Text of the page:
Getting scrappy with jazz-punks Midori

by Daniel Robson

“I don’t really listen to punk or know too much about what constitutes Japanese punk,” declares Mariko Goto. “That said, if we’re going to categorize ourselves, I’d say we’re a punk band. But the sort of punk we make is nostalgic and lonely. It’s like a four-tatami room with just one door and one window; a very old, small, seedy apartment. And there’s a bald, old guy sitting in there alone, screaming and screaming. That’s punk to me.”

It’s safe to say that Goto, vocalist and guitarist with Tokyo four-piece Midori, is no shrinking violet. She’s more the sort of woman you should greet wearing a construction helmet and groin box, with a pair of ear defenders ready for when her band gets on stage. If ferocious jazz-punk is your thing, look no further. If it’s not, well, it will be after you’ve seen Midori.

If Goto’s not beating seven shades out of an unwary audience member, she’s scaling a speaker stack or crawling over heads in the crowd, the short skirt of her serafuku school uniform flapping about to display her knickers for all to see. Hajime Kato, meanwhile, is crashing blue violence out of his keyboard, Keigo Iwami (not present for the interview) is walloping his double bass and Yoshitaka Kozeni is beating a hard, controlled rhythm from his drum kit.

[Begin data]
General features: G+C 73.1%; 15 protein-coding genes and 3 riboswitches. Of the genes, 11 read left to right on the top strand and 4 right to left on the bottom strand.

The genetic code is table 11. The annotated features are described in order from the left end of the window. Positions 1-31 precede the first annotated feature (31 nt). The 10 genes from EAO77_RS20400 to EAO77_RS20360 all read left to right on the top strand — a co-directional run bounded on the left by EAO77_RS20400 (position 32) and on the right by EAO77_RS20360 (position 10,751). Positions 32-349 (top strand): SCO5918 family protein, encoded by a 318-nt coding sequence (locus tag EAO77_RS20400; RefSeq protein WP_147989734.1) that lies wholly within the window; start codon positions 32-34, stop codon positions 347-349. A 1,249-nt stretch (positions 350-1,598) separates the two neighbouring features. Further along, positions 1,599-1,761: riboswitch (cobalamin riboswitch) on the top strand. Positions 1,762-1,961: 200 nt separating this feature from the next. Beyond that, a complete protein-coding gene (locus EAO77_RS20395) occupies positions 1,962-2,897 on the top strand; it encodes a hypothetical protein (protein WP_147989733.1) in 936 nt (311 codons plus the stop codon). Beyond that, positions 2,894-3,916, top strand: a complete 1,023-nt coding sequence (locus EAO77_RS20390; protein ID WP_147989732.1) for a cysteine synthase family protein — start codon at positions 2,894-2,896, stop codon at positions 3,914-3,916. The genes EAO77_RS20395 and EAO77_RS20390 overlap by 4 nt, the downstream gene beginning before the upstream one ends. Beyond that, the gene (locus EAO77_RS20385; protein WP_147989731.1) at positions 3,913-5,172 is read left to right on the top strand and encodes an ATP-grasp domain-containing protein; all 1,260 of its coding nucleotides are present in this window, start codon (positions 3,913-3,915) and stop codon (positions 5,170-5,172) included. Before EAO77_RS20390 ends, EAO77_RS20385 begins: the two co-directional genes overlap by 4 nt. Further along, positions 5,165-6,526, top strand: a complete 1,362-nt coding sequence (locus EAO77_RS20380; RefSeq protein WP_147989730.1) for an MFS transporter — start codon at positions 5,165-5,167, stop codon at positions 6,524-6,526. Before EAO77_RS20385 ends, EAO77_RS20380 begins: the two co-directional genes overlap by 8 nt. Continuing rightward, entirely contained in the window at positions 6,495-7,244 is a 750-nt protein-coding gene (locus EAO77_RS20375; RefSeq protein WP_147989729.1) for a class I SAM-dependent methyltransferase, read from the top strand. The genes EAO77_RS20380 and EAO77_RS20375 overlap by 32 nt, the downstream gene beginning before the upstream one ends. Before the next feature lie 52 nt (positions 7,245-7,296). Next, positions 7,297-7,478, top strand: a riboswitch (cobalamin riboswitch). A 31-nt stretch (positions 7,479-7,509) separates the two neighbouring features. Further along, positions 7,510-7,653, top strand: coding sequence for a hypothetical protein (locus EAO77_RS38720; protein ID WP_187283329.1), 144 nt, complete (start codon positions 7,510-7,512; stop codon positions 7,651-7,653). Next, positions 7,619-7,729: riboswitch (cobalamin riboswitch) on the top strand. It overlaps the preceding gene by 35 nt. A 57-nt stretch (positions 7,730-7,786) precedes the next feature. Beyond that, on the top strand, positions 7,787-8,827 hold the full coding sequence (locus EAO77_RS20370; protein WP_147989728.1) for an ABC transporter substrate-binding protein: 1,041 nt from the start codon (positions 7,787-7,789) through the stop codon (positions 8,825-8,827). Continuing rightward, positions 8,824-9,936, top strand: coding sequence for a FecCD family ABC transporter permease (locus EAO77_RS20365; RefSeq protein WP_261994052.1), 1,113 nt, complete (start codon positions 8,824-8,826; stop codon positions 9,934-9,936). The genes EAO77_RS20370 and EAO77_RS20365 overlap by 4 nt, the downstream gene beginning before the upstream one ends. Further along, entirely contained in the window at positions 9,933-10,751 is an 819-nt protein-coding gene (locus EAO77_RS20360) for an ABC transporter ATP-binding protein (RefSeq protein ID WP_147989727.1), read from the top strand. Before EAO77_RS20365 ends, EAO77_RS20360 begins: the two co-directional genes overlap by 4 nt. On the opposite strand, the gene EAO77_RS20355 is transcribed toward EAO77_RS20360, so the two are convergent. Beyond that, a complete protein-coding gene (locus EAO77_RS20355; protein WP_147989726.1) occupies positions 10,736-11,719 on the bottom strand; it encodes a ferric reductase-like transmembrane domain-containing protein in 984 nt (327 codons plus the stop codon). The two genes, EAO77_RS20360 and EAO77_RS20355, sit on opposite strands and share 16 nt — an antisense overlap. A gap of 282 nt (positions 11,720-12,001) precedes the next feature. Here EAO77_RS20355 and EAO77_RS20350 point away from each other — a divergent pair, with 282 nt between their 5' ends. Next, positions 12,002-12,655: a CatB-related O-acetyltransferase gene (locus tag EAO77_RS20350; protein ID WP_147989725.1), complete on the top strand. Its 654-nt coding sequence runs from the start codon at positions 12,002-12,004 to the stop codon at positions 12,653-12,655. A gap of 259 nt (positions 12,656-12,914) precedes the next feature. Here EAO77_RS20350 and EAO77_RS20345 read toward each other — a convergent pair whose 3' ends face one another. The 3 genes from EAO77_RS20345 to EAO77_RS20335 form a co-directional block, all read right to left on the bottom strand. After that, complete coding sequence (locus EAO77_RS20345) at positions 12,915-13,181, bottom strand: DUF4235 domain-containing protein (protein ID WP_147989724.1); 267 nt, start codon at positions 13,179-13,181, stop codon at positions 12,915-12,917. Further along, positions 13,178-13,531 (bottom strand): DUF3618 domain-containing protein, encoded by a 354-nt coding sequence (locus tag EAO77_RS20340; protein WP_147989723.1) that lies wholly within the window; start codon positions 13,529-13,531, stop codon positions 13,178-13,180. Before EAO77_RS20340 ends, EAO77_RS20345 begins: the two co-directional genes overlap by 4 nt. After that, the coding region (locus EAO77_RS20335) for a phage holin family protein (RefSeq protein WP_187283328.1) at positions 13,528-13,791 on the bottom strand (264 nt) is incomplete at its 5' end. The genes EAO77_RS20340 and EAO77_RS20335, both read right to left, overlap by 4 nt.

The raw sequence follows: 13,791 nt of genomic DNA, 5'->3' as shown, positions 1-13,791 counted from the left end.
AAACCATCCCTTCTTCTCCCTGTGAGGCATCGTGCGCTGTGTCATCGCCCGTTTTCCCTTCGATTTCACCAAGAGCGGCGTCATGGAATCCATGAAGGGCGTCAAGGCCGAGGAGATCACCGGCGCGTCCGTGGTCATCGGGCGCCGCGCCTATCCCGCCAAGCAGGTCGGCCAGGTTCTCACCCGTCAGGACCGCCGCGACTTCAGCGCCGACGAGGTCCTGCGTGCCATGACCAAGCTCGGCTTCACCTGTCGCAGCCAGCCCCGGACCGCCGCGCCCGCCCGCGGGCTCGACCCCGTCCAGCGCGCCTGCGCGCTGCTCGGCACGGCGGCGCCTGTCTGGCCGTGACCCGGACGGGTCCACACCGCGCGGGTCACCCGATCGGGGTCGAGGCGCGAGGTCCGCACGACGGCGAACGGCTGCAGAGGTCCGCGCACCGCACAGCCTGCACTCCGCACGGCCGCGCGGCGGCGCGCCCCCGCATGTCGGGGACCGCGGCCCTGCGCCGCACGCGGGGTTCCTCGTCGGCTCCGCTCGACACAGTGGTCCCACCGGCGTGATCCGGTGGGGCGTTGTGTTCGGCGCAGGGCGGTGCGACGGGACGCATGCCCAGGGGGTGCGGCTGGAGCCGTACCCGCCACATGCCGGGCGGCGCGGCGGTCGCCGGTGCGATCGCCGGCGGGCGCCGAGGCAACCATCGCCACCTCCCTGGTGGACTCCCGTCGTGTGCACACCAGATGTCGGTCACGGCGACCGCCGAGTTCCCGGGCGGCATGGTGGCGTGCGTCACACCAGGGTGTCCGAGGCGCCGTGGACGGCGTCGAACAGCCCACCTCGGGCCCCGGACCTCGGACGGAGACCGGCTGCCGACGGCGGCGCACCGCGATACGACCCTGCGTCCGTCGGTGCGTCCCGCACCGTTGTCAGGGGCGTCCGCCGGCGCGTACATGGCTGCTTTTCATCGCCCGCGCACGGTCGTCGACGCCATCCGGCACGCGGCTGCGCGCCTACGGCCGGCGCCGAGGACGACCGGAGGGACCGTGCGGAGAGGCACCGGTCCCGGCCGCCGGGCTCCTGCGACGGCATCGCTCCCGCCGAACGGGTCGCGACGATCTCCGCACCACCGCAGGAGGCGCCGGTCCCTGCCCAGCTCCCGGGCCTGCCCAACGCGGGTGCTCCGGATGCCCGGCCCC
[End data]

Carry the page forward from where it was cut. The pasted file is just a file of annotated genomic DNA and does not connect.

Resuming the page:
“I don’t know where all that aggression comes from,” says Goto. “All I remember of our performances is still-frame pictures, not a moving image. I don’t remember what I was thinking during any gig.”

The band was formed in Osaka in 2003 by Goto, Kozeni and a now-departed bassist, who had originally got together to play covers of kayokyoku (late Showa Era [1926-1989] pop) songs. After deciding that they “weren’t good enough” to cover other people’s music, they started writing their own, cementing a now-excellent level of musicianship and going through various lineup permutations along the way. Kato joined in 2004 (“I was a fan of the band already; I was worried they’d kick me out, but I’ve survived four years!”), and Iwami joined in January this year.

The band’s influences are a disparate mix. Kozeni started out playing wadaiko (Japanese percussion), and his favorite band is taiko-drum troupe Kodo. Kato is a fan of extreme metal, jazz-fueled Italian prog and J-pop. And Goto’s influences range from ’90s J-pop giants Judy & Mary to Janis Joplin. They say they never made any conscious decision to blend jazz and punk; it just came naturally. “We’re not that clever,” remarks Goto.